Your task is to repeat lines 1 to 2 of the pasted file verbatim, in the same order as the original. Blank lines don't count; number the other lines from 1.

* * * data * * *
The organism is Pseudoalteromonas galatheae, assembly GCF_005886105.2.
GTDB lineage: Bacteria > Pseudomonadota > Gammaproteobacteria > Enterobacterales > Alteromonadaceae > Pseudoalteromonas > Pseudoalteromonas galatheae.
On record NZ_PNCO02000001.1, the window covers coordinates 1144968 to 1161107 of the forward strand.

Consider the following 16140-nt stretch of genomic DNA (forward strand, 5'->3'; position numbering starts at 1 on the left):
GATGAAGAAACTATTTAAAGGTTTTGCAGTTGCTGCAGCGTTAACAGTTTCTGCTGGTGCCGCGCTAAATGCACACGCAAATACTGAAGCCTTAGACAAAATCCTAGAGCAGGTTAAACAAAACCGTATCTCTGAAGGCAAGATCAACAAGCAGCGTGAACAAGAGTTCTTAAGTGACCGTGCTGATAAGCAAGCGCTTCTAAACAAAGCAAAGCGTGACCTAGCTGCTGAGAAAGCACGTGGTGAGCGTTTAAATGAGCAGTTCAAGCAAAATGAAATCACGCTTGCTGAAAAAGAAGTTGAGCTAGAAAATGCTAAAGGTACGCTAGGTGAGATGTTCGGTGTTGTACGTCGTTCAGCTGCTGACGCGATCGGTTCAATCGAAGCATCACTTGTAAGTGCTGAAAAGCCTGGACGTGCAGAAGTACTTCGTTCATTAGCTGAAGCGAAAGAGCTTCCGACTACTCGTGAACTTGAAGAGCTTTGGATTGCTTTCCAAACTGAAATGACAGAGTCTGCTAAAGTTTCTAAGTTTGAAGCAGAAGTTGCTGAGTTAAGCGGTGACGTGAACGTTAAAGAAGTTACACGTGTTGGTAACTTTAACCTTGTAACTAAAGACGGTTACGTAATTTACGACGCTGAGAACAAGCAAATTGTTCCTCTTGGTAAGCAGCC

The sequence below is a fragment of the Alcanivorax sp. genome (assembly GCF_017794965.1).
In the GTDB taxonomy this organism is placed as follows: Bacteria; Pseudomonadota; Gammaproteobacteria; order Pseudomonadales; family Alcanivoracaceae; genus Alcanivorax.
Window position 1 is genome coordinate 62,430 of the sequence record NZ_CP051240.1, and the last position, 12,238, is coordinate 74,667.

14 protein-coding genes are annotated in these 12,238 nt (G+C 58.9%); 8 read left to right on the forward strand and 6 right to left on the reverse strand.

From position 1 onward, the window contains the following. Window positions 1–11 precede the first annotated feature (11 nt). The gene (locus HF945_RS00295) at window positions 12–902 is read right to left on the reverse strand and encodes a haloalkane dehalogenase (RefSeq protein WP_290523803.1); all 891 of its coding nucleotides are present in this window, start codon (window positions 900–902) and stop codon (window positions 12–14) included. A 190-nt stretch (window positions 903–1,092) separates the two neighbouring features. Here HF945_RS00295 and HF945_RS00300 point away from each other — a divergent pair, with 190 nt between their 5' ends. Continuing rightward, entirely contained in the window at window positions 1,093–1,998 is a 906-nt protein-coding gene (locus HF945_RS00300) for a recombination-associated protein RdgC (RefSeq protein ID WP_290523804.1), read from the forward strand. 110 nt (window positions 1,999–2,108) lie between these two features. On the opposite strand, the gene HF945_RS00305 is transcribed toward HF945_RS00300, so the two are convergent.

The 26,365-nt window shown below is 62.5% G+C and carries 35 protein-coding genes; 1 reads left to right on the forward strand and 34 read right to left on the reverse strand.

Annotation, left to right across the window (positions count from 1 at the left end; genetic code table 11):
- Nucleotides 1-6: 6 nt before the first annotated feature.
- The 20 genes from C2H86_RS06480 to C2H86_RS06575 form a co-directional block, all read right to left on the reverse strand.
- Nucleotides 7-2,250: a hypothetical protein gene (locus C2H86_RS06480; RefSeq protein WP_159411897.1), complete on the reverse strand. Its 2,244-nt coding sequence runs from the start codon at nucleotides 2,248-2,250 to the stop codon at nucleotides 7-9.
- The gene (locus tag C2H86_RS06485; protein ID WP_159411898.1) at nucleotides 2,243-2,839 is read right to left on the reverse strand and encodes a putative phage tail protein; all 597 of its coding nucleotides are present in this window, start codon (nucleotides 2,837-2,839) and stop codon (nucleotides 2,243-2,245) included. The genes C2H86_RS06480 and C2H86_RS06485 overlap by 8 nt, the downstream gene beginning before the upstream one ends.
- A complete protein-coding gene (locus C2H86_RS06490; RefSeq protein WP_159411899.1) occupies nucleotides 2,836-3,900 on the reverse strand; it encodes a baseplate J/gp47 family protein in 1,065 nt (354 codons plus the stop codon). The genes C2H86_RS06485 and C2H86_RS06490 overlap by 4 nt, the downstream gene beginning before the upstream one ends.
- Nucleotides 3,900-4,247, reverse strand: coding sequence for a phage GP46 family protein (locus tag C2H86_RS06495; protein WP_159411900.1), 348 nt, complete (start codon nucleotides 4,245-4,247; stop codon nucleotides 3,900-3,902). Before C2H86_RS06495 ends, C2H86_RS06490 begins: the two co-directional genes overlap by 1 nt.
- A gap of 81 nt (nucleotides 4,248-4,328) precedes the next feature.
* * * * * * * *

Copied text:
The organism is Pseudoalteromonas galatheae, assembly GCF_005886105.2.
GTDB lineage: Bacteria > Pseudomonadota > Gammaproteobacteria > Enterobacterales > Alteromonadaceae > Pseudoalteromonas > Pseudoalteromonas galatheae.